Peel back the layers of the Don Bosco, St. Joseph feud and it’s really about recruiting.
What strikes me is how we might be seeing a tipping point on the forbidden R-word in North Jersey athletics. Parents understand that recruiting is against the rules of the NJSIAA and they seem to want to see it halted.
Of course, reasons vary, but recently I’ve seen the sentiment growing from parents who are angry when they see coaches at non-public schools blatantly try to recruit their child to come to their school. When they engage in “negative” recruiting, meaning, basically saying, School X stinks, come to our school instead, it is even worse.
One of the more interesting things about the Don Bosco allegations is that the parents apparently found the phone call from Green Knights coach Augie Hoffmann distasteful and reported it. Wouldn’t you think just the opposite? That ‘oh wow, here is a prestigious coach who thinks my son/daughter is good and wants them to come?’
And someone would have to have seen the text messages from Green Knights freshman coach Jay Correa and say, ‘you know, this isn’t really right.’
This is why recruiting has always been so hard to prove or track, because what parent wants to confess that their child has been recruited. It’s a badge of honor right? It’s social currency in North Jersey. Who doesn’t like to brag about their child’s athletic exploits?
What are the schools supposed to do? I had one former non-public football coach tell me Tuesday he never called any prospect. He always let them make the first call. And when you answer, you’re really only supposed to say ‘contact our Director of Admissions, here are our Open House days, look forward to meeting you.’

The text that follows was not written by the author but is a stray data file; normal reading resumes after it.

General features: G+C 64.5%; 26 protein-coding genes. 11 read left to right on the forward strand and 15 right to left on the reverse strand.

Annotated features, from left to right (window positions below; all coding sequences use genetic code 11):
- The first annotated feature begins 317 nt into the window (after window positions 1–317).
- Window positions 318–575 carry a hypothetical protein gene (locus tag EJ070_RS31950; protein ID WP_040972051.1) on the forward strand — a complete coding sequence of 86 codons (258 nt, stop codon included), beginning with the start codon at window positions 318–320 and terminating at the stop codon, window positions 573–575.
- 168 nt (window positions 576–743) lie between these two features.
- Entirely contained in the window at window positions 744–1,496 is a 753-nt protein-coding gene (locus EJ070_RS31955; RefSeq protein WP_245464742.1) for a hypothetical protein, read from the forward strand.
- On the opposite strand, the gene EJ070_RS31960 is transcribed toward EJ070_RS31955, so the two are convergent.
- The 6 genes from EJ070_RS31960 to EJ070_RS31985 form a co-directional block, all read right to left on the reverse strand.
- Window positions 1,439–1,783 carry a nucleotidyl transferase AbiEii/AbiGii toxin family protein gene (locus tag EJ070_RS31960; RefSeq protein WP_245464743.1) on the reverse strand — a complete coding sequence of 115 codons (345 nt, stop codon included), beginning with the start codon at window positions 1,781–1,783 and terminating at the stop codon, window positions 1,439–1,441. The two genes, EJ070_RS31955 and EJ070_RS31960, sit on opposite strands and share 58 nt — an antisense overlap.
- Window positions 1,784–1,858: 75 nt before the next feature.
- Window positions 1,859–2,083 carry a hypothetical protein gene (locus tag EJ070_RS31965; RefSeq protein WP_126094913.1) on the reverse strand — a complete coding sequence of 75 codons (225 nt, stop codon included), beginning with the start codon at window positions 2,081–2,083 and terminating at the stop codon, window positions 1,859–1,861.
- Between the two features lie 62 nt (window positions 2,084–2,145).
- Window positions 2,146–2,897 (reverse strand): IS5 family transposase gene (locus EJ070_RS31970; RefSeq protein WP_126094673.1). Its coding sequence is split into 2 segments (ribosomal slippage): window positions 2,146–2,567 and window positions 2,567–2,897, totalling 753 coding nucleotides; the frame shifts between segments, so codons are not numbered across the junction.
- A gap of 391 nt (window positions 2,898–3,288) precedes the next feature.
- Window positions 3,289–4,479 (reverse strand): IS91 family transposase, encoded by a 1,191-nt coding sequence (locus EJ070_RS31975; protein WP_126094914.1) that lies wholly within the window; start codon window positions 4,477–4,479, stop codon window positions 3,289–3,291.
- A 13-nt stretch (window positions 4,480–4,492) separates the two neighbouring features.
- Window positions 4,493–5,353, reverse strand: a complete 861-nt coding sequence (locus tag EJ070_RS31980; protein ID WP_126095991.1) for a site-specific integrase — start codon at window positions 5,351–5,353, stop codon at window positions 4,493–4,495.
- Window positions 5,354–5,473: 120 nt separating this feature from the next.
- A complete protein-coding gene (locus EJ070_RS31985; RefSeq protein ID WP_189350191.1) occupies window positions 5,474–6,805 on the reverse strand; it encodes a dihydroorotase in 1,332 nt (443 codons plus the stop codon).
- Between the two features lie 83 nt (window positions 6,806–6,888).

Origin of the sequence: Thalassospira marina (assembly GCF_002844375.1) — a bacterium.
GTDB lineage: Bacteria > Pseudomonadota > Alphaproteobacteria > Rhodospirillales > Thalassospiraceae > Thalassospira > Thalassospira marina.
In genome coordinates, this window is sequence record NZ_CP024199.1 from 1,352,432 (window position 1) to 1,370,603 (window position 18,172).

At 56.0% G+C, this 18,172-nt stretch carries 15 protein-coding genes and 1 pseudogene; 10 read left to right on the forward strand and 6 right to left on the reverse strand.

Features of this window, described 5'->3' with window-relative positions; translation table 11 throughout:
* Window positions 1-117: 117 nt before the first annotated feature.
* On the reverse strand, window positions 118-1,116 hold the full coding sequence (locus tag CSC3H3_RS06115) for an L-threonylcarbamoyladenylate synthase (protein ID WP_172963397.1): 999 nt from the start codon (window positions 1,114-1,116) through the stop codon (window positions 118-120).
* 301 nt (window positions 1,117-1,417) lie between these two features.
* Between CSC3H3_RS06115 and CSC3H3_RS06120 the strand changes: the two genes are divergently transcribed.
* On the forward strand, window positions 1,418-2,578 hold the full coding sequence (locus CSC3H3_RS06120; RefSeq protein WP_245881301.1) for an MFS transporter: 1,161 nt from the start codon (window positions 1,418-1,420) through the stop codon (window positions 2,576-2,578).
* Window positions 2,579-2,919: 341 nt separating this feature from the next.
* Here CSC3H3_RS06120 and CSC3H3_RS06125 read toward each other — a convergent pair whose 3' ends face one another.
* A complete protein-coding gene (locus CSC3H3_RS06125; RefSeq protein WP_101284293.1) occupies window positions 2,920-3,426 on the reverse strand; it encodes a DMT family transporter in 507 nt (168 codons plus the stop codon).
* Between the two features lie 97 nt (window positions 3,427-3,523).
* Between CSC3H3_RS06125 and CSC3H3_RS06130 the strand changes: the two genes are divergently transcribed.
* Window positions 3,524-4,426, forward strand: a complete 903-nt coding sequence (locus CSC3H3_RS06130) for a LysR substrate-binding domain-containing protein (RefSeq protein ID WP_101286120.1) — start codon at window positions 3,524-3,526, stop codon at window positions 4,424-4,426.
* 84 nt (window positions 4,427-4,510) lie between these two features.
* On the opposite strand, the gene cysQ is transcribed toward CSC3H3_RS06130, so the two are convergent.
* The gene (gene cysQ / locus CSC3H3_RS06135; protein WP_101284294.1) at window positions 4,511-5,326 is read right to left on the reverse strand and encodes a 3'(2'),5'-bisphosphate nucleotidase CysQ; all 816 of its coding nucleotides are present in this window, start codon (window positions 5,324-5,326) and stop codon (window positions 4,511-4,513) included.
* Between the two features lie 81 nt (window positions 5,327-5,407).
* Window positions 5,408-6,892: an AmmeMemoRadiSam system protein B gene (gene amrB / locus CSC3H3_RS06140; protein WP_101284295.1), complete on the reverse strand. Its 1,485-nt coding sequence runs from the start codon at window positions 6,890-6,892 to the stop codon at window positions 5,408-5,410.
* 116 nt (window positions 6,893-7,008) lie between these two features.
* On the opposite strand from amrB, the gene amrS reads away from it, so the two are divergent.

Social media has completely changed the tactics of recruiting. I don’t know how Hoffmann or any other coach at a North Jersey non-public is supposed to held accountable for every tweet, snap or Instagram post by one of his players, or assistant coaches talking about the merits of his school. Technically, that’s recruiting too.
I can also attest that, while staying rivals, there is still an underlying level of respect among the coaches. More often than not, things are settled with a phone call or two.
Something changed though with regard to the football programs of St. Joseph and Don Bosco. I never would have characterized the two as the most heated of rivals in North Jersey, but in the last six months or so, things have gotten ugly. One could guess it is a lot of things, and yes, kids transferring between the two schools is one. The coaching staffs getting rearranged after Greg Toal’s dismissal definitely adds an element of anger as well.
The game Oct. 7 between the two schools was edgy to say the least. I’m sure the Green Knights coaching staff is still mad about the hit on Gavin Sharkey on a punt return, while I’m sure the Ironmen still feel like a couple of calls went against them that could have changed the outcome.
The truth is both schools represent some of the best coaching and best players in all of America. Look at the college players produced by the programs. Former Don Bosco quarterback Frank Nutile has won the starting job at Temple. Former St. Joseph linebacker Joe Giles-Harris is a star at Duke. I could go on and on.
Hoffmann is a passionate, eloquent, hard-working, intelligent football coach who played at the highest level. You know who else has those exact same qualities? Mike Teel at Don Bosco.
You’re tempted to say, why does anyone bother to recruit any more? Is there a football player in Spring Valley, N.Y. who has never heard of St. Joseph? Is there anyone in Franklin Lakes that doesn’t know about Don Bosco?
You’d almost rather just have the school’s educational offerings be the guidepost, not the won-loss record of the football team. St. Joseph’s has an award-winning theatre program. Don Bosco just added a gorgeous new facility to the heart of campus.
But it’s all so intermixed, recruiting, rivalries, hard feelings for real (and perceived) slights. Everyone is always so quick to buy that there must be some rule-breaking going on.
The Green Knights got a warning Tuesday. Probation seems to be the appropriate punishment. It basically means the NJSIAA will have its eyes on the program. The punishments for Correa and Hoffmann seem justified.
The lesson Tuesday is that recruiting isn’t worth the effort or the aggravation. The truth is it is a losing game.